Now you can test the brakes. Pull the lever and check that there are no less than 1.5-inch or two fingers between the grip and lever clamp. Then, congratulations, you’re all done.
How to Adjust Bike Brakes — Disc Brakes
Disc brakes are another common type of brake. They work by having two pads press on both sides of the wheel’s rotor, slowing the bike.
There are two types of disc brakes: hydraulic and mechanical. However, adjusting them is relatively easy, and you won’t need any fancy tools.
Before You Start
With disc brakes, whether hydraulic or mechanical, it’s essential to take a few minutes to prep and check the wheel:
Step 1: Assess the Brakes
Before we start meddling with the brakes, flip your bike upside down or place it on a stand. When adjusting disc brakes, the wheels should always be off the ground, allowing them to spin freely.
Then if you’re unsure whether you have a hydraulic or mechanical disc brake, now is the time to check.
Hydraulic disc brakes don’t have cables running through the caliper, whereas mechanical do.
Step 2: Tighten the Wheel
Before adjusting the brakes, you need to tighten the wheel in the drop house—the Y-shaped frame attaching the wheel to the frame.
To tighten, grab the lever sitting on the side of the wheel and turn it clockwise. Then fold it back so that it’s flush with the tire. Some older bikes may require you to use an Allen wrench.
However, be careful not to cut yourself on the rotor—it’s sharp!
Adjusting Hydraulic Disc Brakes
If you have hydraulic disc brakes—without cables—this is your section.
Step 1: Loosen the Caliper Bolts
If the disc brake is rubbing against the wheel as you ride, the two bolts sitting on the caliper are too tight.
Find the 1/8-inch hex bolts holding the caliper to the frame. Then with your Allen wrench, twist each bolt a half-turn counterclockwise.
Keep in mind that it may not always be too tight on both wheels—one might be fine.
Step 2: Center the Caliper
Pull the brake lever two to three times and watch if the caliper centers on the rotor. Make sure you’re looking at the corresponding wheel.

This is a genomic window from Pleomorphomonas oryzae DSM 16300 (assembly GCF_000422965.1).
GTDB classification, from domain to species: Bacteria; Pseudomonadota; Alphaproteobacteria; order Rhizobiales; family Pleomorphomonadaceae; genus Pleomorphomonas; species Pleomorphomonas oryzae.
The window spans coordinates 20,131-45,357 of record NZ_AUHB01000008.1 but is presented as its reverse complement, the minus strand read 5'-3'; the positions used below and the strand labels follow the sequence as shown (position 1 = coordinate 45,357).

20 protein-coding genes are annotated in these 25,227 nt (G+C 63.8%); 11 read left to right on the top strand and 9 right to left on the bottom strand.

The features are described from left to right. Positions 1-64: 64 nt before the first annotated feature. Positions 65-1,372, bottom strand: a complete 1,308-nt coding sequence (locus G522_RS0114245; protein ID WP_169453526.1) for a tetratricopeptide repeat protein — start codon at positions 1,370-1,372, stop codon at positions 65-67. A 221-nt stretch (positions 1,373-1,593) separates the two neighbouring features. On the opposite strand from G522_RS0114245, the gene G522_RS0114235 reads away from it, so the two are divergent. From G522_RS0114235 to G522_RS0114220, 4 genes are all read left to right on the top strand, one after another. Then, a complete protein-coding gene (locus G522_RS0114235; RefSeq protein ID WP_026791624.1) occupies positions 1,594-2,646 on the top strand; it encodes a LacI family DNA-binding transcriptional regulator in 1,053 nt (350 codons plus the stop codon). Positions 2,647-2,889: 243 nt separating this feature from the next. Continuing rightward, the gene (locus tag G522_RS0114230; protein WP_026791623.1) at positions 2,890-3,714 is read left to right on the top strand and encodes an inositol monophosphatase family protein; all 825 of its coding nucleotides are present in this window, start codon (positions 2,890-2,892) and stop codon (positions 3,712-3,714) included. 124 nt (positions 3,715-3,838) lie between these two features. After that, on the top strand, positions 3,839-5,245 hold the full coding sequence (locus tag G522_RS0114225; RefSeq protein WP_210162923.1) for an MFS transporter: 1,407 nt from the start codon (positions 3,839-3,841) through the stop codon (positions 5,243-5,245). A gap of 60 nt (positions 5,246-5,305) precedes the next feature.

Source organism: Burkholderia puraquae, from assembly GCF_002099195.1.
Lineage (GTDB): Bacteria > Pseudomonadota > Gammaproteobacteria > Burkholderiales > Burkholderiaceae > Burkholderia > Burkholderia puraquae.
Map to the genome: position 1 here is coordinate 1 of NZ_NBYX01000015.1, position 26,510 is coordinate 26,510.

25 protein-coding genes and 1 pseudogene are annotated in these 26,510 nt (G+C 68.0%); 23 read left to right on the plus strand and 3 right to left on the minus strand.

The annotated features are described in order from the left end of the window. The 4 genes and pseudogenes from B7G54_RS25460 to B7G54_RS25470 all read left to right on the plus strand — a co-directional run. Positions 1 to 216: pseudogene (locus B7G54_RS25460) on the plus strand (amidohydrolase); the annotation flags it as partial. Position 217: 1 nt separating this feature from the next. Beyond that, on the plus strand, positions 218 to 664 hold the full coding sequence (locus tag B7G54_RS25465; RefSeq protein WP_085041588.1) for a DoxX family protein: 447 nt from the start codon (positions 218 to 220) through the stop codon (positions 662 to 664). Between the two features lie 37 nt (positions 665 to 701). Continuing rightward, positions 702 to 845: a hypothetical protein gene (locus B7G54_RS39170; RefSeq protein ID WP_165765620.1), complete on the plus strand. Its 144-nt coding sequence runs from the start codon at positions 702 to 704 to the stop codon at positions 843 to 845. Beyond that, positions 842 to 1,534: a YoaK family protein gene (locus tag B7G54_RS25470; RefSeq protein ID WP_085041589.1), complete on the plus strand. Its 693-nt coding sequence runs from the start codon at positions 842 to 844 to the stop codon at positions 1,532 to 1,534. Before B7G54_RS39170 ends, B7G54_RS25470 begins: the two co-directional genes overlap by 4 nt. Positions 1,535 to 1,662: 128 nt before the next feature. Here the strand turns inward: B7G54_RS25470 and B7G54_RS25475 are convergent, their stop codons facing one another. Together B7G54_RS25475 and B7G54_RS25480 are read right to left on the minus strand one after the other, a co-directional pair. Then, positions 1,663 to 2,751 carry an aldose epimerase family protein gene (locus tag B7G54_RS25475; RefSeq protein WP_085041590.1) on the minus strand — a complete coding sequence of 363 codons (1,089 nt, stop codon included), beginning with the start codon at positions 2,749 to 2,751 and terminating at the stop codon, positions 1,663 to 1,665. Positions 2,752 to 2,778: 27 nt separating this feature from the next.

On the last pull, continue squeezing the lever as you re-tighten the bolts. Do a half-turn using the Allen wrench. Then let go of the brake lever, and do the same on the other wheel if applicable.
However, if the caliper doesn’t center when you pull the lever, you can do it manually.
Gently move the caliper so that it centers, and continue holding it in place while you re-tighten the bolts.
Step 3: Spin the Wheel
Check if the rubbing has stopped by spinning the wheel. Listen for any indication that it may still be too tight. If there is no sound, you’ve completed the task.
Adjusting Mechanical Disc Brakes
If your brakes have cables, here’s the section for you. For this round, you need an Allen wrench and potentially a Phillips-head screwdriver.
Step 1: Loosen the Screw
Begin by loosening the small set screw sitting on the side of the caliper. Use the Phillips-head screwdriver and turn it one to two full rotations counterclockwise.
If your bike doesn’t have a set screw, simply skip this step.
Step 2: Twist the Adjustment Dial
Manually twist the adjustment dial, sitting on the side of the caliper. It’s about 1-inch wide and made of plastic, sitting right next to the spokes.
Turn the dial clockwise to tighten and counterclockwise to loosen. Continue adjusting it until the caliper is centered on the rotor. Give the wheel a spin sometimes to ensure it isn’t too tight.
Some bikes don’t have a manual dial, so you’ll need an Allen wrench to turn it.
Step 3: Pull the Brake Lever
Pull the lever for the corresponding wheel to ensure the pads tighten around the rotor. The pads should touch the rotor simultaneously. Then check the other wheel.
If the pads don’t touch simultaneously, then go back and re-adjust the dial.
Step 4: Tighten the Hex Bolts and Set Screw
Before you go for a ride, tighten the set screw and hex bolts using your screwdriver and Allen wrench.
Even if you didn’t touch the hex bolts, you should still tighten them until they won’t turn anymore.
Now, you should be ready to go!
Let’s Take a Brake
Knowing how to adjust bike brakes is important. In case you get stuck somewhere or don’t have access to a mechanic, you know what to do. And luckily, it’s a fairly straightforward process.
There are several types of brakes. But the most common are either caliper or disc brakes, which is what I focused on today.
Remember, always ensure that your brakes aren’t too tight or loose. Check the levers and make sure the brakes center on the rotor and rim.